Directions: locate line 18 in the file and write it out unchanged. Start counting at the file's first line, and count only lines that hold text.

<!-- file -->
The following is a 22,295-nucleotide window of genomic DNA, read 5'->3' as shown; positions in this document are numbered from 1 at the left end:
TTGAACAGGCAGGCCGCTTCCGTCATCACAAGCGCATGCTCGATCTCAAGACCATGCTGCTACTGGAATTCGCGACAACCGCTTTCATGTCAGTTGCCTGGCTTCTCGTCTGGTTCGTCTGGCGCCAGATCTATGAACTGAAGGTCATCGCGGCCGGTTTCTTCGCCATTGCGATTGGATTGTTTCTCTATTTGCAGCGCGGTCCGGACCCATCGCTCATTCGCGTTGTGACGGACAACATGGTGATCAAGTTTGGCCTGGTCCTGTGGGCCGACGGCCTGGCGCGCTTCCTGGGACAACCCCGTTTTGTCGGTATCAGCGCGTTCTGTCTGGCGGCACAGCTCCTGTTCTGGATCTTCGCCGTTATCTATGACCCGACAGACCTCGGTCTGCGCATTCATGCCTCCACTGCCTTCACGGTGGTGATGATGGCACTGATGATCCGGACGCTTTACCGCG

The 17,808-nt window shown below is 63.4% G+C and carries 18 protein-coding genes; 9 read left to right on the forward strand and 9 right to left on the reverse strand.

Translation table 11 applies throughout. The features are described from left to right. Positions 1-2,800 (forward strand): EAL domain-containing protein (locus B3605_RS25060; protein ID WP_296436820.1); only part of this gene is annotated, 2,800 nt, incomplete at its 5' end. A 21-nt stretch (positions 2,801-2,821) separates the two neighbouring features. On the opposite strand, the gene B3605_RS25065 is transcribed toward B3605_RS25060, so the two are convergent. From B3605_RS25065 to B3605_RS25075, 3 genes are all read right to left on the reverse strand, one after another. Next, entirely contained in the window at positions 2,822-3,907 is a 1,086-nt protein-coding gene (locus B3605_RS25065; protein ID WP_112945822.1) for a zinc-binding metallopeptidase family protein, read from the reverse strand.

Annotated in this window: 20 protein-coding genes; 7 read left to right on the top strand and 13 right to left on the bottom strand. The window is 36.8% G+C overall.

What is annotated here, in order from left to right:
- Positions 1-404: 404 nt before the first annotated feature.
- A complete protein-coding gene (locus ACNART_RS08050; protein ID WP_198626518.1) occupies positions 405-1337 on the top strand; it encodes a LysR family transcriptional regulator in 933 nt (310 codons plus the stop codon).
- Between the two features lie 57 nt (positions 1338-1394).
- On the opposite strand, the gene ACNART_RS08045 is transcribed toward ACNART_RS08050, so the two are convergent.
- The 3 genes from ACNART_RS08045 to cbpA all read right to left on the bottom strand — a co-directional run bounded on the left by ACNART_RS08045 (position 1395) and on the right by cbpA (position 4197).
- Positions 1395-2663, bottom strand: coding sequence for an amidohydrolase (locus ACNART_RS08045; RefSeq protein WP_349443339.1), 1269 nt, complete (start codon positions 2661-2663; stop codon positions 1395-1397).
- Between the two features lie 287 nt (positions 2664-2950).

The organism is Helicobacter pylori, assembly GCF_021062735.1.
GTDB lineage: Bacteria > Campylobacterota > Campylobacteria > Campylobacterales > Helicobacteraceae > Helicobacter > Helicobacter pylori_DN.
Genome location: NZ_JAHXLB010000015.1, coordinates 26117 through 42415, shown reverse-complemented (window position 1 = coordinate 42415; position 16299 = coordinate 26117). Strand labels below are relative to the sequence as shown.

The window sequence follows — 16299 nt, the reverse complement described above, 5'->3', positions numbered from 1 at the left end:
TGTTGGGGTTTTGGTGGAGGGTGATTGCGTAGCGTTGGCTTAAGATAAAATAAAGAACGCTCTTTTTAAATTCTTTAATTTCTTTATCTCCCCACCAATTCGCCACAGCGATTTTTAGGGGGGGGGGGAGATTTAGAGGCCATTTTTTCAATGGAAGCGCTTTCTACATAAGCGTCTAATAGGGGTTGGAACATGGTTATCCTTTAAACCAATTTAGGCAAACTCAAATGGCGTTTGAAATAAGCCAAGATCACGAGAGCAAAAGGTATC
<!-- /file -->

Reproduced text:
TGTTGGGGTTTTGGTGGAGGGTGATTGCGTAGCGTTGGCTTAAGATAAAATAAAGAACGCTCTTTTTAAATTCTTTAATTTCTTTATCTCCCCACCAATTCGCCACAGCGATTTTTAGGGGGGGGGGGAGATTTAGAGGCCATTTTTTCAATGGAAGCGCTTTCTACATAAGCGTCTAATAGGGGTTGGAACATGGTTATCCTTTAAACCAATTTAGGCAAACTCAAATGGCGTTTGAAATAAGCCAAGATCACGAGAGCAAAAGGTATC